Scientists, using data from NASA’s Chandra X-ray Observatory and other telescopes, have developed a new visualisation of what it would be like to travel to the centre of the Milky Way. Viewers are put in the location of the supermassive black hole known as Sagittarius A*, which lies at the heart of our galaxy, about 26,000 light years from the Earth. From there they can control their exploration of the volatile environment that surrounds them. The visualisation has […] See more

Published 2 years ago. Author: Australia's Science Channel Editors
Topics -

Why do they need more refrigeration mechanics in Antarctica?

If it’s minus 30°C outside, why do they need refrigeration mechanics in Antarctica? “Yeah, it’s a bit of a funny one,” says Wayne Donaldson, current refrigeration mechanic and electrician based at Casey research station in Antarctica. “People always say isn’t it cold enough? But different things need to be kept at different temperatures for different reasons. Although Antarctica is cold, the temperature can fluctuate quite a bit.” At Casey station, managed by the Australian Antarctic […] See more

Published 2 years ago. Author: Lisa Bailey from Australia's Science Channel

Waging war takes its toll on wildlife

Between 1946 and 2010 conflicts occurred in 71% of protected African areas. Over the past 70 years, humans have been continuously at war in some of the world’s most important biodiverse regions. Despite the widespread presence of human conflicts in these regions, until now we haven’t had good data on how this affects wildlife populations. Previous research has shown that individual conflicts can have both positive and negative effects. Wars can relax pressure on wildlife […] See more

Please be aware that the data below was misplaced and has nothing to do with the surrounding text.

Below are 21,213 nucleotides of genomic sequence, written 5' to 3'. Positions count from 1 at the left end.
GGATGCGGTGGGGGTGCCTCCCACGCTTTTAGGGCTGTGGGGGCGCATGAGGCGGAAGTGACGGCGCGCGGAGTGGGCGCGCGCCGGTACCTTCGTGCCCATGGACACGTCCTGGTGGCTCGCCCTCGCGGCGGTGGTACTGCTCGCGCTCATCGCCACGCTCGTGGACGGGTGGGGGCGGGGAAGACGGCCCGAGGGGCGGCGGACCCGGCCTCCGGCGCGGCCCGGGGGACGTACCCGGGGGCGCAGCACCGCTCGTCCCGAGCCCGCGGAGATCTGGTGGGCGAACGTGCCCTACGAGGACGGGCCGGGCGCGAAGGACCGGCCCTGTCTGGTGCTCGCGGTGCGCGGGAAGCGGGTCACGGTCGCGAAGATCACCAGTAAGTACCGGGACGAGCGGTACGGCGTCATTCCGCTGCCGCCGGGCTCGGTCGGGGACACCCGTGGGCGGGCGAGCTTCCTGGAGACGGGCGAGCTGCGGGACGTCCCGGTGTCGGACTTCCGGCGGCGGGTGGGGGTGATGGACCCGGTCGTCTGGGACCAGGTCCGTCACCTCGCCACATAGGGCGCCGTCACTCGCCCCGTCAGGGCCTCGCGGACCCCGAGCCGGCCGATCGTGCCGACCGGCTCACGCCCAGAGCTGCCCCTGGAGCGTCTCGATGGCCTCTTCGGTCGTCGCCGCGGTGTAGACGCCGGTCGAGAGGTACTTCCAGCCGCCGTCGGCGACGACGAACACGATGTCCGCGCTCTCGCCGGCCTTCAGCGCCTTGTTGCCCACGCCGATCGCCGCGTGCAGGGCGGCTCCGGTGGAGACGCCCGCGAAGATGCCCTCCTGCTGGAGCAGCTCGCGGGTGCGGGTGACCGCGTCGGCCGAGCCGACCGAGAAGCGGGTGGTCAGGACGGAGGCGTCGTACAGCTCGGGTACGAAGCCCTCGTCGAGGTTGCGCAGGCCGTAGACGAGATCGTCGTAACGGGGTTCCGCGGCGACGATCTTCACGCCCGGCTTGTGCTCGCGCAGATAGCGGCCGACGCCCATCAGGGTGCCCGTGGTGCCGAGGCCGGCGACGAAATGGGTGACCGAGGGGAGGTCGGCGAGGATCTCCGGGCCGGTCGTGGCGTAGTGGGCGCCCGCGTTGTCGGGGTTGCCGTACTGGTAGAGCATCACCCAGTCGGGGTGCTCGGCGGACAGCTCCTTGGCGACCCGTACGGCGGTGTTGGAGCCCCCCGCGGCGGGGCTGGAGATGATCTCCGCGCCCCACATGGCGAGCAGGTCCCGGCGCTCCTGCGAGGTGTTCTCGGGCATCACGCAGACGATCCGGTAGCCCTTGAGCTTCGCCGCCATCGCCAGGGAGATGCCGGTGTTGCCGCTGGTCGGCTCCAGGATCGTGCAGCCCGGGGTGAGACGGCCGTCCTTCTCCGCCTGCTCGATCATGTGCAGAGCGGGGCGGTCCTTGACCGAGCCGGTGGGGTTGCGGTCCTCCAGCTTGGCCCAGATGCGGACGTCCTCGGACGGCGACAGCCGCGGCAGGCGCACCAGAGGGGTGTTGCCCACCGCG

Published 2 years ago. Author: Lisa Bailey from Australia's Science Channel
Topics -

The Check Up - raw water, hot sauce, and robot strength

The Check Up is a weekly feature highlighting some of the best, most fascinating, most important, or simply unmissable health, medical, and human stories from around the web. Raw water for cooked people Let’s kick off 2018 with the story people have loved to hate – the raw water craze currently underway in the United States. Be careful you don’t roll your eyes too hard, you might hurt your neck. Basically, people with more money than sense are […] See more

Published 2 years ago. Author: Casey Harrigan from Australia's Science Channel
Topics -

Is this the source of mysterious galactic radio bursts?

An international team of astronomers, including a researcher from Western Australia, have used two of the world’s largest radio telescopes to step towards solving one of the great mysteries in astronomy – the potential source of strange, short, intense bursts of radiation called fast radio bursts. They found that these fast radio bursts begin life in astonishingly extreme and unusual environment, with the discovery suggesting that the strange source is in close proximity to a […] See more

Published 2 years ago. Author: Ben Lewis from Australia's Science Channel
Topics -

2017 was the third hottest year on record in Australia

It was wet in the west, hot in the east, and warm all over. Australia’s Bureau of Meteorology (BOM) released its Annual Climate Statement today, showing 2017 was the third hottest year on record for Australia. Temperatures across the country continued the trend of warming, with the national average temperature over 12 months of 22.75 °C, 0.95 °C higher than the 1961-1990 average. Feeling the heat “Despite the lack of an El Niño – which is […] See more

Published 2 years ago. Author: Lisa Bailey from Australia's Science Channel
Topics -

Anaesthetics do more than just put you to sleep